After rescinding its original $107 million rate hike request, Gulf Power Company’s compromise plan has received unanimous approval from the Public Service Commission.
The settlement, crafted by Gulf Power, the Office of Public Counsel and other interested parties, goes into effect on July 1. Jeffery Stone is Gulf Power’s General Counsel, and had praise for the PSC staff.
“The pre-hearing process was better than any case that I’ve ever been associated with,” said Stone. “It was largely as the result of that pre-hearing process that enabled the parties to get close enough that they could actually see a light at the end of the tunnel.”
At issue was the utility’s request to raise its fixed charge rate, from $18 to about $50 per month per household, regardless of how much power is used. Gulf Power said the proposed rate increase was needed to upgrade and maintain power for customers.
“That was all taken out; that was, in my opinion, a big win for consumers, and a big part what we negotiated into this agreement,” said J.R. Kelly with the state Office of Public Counsel,which represents customers in utility cases.
That part of the proposal drew the most fire from those attending public hearings in Pensacola and Panama City.
“We heard many, many comments about how that was going to adversely impact consumers, especially those that use less energy; low-income, and people on [a] fixed-income.”
Currently, the average Gulf Power customer pays an average of $144 per month. The original increase would have pushed that to $158. Under the compromise, the same bill will increase to $151 a month – less than the amount paid in 2015.
Gulf Power's original $107 million base rate request now falls to $62 million through the end of 2019. The company projects the net impact to customers would come to just over $54 million. The issues, Kelly says, were myriad and complex, including the revenue requirement.
“In this agreement, we finally decided on a $56 million revenue requirement,” Kelly said. “But there were a couple of other things added in there that actually brought the $56 million down to $54.9 for the next two and a half years.”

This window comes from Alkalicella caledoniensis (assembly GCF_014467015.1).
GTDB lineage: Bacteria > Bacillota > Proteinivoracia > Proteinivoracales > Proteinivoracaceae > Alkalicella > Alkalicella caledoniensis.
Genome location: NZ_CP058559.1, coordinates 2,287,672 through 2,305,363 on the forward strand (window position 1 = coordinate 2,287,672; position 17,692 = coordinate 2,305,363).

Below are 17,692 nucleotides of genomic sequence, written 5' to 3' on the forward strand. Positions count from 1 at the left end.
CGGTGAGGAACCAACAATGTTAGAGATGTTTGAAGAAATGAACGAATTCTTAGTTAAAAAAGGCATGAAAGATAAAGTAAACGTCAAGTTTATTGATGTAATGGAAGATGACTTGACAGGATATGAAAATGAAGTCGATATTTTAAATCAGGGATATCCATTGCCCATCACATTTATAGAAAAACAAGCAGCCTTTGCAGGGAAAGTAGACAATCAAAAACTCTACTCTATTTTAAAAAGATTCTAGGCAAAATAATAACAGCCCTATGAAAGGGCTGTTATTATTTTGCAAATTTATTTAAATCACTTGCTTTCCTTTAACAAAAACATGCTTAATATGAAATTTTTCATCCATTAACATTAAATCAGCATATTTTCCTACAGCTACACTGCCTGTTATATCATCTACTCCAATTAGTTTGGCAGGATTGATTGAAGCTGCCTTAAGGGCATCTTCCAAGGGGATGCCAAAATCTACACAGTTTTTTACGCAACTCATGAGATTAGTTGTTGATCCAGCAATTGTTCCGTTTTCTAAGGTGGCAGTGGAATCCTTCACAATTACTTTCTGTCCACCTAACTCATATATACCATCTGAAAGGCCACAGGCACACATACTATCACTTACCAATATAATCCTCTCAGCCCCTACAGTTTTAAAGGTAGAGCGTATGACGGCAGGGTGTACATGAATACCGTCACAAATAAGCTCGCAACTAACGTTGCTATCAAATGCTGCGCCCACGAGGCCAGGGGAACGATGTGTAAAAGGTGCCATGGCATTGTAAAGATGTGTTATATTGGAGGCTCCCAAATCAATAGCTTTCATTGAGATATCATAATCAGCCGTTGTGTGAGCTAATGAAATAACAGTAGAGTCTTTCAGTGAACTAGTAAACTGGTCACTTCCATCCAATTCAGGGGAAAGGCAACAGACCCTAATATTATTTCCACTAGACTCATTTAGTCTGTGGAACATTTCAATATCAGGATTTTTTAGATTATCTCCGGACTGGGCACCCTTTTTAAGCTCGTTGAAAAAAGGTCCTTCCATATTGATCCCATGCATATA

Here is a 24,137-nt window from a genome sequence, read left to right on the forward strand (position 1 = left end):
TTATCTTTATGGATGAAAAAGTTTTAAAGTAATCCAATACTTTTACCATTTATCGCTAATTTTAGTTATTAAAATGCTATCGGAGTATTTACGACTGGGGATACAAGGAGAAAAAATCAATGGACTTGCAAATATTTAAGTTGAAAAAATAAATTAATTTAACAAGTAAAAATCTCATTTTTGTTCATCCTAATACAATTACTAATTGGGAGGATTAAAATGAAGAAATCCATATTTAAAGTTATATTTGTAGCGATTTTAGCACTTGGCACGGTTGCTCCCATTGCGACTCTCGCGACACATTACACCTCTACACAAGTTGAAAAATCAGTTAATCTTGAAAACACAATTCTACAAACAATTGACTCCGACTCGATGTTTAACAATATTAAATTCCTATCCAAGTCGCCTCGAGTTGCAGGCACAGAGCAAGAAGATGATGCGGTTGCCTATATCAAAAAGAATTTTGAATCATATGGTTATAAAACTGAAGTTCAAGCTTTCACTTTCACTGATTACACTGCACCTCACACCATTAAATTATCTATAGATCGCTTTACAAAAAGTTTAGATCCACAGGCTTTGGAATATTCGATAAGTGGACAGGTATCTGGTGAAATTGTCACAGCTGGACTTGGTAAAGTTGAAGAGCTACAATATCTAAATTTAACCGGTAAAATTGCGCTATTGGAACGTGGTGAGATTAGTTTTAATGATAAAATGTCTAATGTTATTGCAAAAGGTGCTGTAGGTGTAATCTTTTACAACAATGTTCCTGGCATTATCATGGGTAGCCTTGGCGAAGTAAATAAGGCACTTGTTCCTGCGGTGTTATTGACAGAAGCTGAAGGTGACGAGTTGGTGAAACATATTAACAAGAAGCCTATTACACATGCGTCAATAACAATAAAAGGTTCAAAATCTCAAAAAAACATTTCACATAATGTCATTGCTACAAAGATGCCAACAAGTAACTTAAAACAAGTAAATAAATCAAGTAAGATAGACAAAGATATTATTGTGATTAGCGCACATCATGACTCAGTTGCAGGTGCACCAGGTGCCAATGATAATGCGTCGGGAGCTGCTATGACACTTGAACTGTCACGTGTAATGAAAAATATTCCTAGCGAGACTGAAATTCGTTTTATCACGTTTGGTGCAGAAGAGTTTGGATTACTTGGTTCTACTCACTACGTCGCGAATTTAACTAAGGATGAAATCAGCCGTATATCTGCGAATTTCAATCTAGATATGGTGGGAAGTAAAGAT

One issue not negotiated was the Return on Equity, which will remain the same as passed in 2012. Another agreement involves Gulf Power adding to its rate base Georgia Power's Scherer Plant Unit 3 near Macon. Gulf Power owns a fourth of the plant. Kelly says the utility agreed to a $32 .5 write-down off the plant’s balance – which will not be passed on to customers.
In a written statement, Gulf Power President Stan Connolly said the compromise is “good for all involved, including Gulf Power’s customers.” He went on to say that the deal supports the utility’s current investment in infrastructure, which is aimed at long-term service with a mix of energy across the service area. In the agreement, Gulf Power's original request for a $107 million base rate increase would fall to $62 million through the end of 2019. However, the company projects the net impact to customers would come to just over $54 million.
“I’ve been a Gulf Power customer for almost 25 years, and rate increases seem to happen every couple of years or so and I never recalled another rate increase getting this much attention,” said Christian Wagley with the group 350 Pensacola, which opposed the original request.
He says to see the full benefit of the compromise, you have to look past the number on the average per-month bill.
“The original proposed rate structure would have put that high base charge on people and remove their ability to control their own bill,” Wagley said. “By sticking them with that high initial charge you really would have discouraged energy conservation. And ironically, encourage people to use even more energy; which is not a good thing to do.”
Prior to Tuesday’s appearance before the PSC in Tallahassee, public hearings on the request were held in Pensacola and Panama City, with the majority of speakers opposed to the hike. Wagley feels that could affect Gulf Power’s future rate requests.
“I can’t help but think it will make Gulf Power Company aware that people are paying attention,” said Wagley. “They do like to have the ability to control their [electric] bill by living conservatively, investing in conservation; and when you take that control away from people, they certainly don’t like that.”
Also signing and supporting the agreement were the Florida Industrial Power Users Group and the Southern Alliance for Clean Energy. No other objections were raised to the settlement proposal by other parties involved in the case, including Walmart and the Sierra Club.